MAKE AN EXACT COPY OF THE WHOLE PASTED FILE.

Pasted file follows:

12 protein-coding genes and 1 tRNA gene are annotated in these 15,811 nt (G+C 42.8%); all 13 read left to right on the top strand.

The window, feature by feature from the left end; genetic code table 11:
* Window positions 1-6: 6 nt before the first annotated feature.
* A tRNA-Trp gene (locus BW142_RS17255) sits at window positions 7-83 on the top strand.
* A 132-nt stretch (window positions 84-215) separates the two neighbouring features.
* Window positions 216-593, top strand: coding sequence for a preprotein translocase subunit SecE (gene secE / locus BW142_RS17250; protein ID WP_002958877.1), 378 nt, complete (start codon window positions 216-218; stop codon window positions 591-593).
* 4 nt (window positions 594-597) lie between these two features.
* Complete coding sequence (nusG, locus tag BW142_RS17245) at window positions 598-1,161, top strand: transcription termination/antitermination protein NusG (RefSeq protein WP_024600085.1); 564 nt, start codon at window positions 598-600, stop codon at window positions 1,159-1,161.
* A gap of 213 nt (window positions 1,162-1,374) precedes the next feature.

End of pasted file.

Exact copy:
12 protein-coding genes and 1 tRNA gene are annotated in these 15,811 nt (G+C 42.8%); all 13 read left to right on the top strand.

The window, feature by feature from the left end; genetic code table 11:
* Window positions 1-6: 6 nt before the first annotated feature.
* A tRNA-Trp gene (locus BW142_RS17255) sits at window positions 7-83 on the top strand.
* A 132-nt stretch (window positions 84-215) separates the two neighbouring features.
* Window positions 216-593, top strand: coding sequence for a preprotein translocase subunit SecE (gene secE / locus BW142_RS17250; protein ID WP_002958877.1), 378 nt, complete (start codon window positions 216-218; stop codon window positions 591-593).
* 4 nt (window positions 594-597) lie between these two features.
* Complete coding sequence (nusG, locus tag BW142_RS17245) at window positions 598-1,161, top strand: transcription termination/antitermination protein NusG (RefSeq protein WP_024600085.1); 564 nt, start codon at window positions 598-600, stop codon at window positions 1,159-1,161.
* A gap of 213 nt (window positions 1,162-1,374) precedes the next feature.